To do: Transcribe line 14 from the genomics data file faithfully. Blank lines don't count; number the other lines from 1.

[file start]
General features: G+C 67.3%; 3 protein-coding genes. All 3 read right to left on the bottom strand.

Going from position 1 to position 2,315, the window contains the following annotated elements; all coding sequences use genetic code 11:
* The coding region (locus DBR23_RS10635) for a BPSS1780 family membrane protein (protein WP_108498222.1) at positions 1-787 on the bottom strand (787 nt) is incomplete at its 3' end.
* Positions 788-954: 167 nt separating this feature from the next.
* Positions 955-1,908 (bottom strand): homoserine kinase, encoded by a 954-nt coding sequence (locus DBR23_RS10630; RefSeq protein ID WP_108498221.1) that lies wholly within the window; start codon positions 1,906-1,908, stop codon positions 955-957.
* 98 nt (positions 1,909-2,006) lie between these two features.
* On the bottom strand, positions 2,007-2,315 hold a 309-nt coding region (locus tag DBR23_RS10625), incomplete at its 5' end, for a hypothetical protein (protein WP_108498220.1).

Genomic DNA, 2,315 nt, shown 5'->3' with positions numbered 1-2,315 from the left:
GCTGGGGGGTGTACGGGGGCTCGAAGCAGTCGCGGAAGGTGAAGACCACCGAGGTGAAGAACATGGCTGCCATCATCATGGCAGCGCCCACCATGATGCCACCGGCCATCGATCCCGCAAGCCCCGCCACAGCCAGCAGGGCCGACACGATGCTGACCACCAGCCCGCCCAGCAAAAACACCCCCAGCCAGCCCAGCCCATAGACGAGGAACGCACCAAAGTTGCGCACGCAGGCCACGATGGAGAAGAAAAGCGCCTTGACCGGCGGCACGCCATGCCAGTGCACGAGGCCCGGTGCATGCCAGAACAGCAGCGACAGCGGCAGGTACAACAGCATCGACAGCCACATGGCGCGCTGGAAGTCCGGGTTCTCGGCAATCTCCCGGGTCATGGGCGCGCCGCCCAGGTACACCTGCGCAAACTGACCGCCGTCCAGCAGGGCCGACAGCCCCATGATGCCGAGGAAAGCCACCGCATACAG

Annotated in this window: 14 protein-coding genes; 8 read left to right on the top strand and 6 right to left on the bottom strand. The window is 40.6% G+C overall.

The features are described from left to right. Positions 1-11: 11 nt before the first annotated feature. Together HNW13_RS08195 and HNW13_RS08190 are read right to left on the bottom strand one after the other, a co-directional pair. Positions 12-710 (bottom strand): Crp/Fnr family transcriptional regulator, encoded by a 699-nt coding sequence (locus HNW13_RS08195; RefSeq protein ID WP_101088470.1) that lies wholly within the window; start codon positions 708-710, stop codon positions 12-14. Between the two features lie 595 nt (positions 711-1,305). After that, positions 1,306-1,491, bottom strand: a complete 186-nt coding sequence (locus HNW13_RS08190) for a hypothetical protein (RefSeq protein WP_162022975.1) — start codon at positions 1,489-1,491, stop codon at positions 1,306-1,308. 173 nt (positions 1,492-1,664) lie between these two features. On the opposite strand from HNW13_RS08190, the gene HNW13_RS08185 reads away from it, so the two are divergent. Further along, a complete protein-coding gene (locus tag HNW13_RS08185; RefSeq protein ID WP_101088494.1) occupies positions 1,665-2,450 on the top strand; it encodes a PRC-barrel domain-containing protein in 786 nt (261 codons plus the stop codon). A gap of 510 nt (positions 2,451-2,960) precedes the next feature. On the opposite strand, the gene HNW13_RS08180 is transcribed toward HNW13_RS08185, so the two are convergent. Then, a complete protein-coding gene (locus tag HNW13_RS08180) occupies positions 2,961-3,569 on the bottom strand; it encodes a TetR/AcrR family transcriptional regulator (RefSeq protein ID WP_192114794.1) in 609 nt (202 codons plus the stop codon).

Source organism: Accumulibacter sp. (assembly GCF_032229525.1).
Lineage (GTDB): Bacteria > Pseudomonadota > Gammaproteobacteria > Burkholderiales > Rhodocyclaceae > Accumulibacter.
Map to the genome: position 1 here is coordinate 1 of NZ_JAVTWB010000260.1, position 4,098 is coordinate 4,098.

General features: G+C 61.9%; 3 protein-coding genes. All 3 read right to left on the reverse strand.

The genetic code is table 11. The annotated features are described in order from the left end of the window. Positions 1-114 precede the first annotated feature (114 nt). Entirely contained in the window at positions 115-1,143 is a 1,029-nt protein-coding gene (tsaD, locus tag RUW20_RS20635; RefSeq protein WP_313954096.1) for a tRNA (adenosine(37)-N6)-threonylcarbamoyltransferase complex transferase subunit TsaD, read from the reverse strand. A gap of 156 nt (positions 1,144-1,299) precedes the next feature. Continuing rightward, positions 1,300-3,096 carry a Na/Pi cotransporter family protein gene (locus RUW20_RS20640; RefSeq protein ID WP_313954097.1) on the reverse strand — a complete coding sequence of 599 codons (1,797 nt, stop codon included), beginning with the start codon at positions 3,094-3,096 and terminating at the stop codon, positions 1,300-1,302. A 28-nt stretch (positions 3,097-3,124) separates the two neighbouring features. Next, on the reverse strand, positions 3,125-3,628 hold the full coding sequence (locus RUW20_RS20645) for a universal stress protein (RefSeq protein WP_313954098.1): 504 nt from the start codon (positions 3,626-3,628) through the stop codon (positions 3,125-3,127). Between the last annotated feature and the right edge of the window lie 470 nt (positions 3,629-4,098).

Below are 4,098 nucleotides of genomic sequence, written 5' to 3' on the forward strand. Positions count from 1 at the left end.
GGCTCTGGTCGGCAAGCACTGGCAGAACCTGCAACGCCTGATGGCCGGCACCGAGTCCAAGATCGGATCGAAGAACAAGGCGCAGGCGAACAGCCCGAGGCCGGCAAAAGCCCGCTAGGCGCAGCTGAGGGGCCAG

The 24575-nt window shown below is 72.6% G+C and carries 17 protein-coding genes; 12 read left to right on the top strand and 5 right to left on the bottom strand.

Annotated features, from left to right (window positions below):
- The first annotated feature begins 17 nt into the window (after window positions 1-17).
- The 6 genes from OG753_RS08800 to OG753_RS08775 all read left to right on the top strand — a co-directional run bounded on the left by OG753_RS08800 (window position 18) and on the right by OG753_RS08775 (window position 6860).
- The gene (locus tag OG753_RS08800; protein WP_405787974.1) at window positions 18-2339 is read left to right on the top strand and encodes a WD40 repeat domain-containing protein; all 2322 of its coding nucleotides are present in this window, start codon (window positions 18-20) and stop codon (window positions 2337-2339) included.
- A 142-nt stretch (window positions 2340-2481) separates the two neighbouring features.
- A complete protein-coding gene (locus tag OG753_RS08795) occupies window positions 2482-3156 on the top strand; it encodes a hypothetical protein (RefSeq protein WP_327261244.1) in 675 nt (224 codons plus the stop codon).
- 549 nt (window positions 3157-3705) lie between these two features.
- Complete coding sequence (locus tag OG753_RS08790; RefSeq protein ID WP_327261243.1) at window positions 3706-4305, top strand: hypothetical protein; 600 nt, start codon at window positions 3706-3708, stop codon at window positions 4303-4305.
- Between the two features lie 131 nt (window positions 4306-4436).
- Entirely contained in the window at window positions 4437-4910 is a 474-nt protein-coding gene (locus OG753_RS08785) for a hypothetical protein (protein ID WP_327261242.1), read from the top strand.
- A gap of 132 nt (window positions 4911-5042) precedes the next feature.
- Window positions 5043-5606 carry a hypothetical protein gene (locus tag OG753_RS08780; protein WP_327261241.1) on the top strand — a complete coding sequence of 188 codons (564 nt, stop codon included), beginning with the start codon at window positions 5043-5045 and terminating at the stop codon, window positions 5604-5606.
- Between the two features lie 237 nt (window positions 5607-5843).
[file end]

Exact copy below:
Map to the genome: position 1 here is coordinate 1 of NZ_JAVTWB010000260.1, position 4,098 is coordinate 4,098.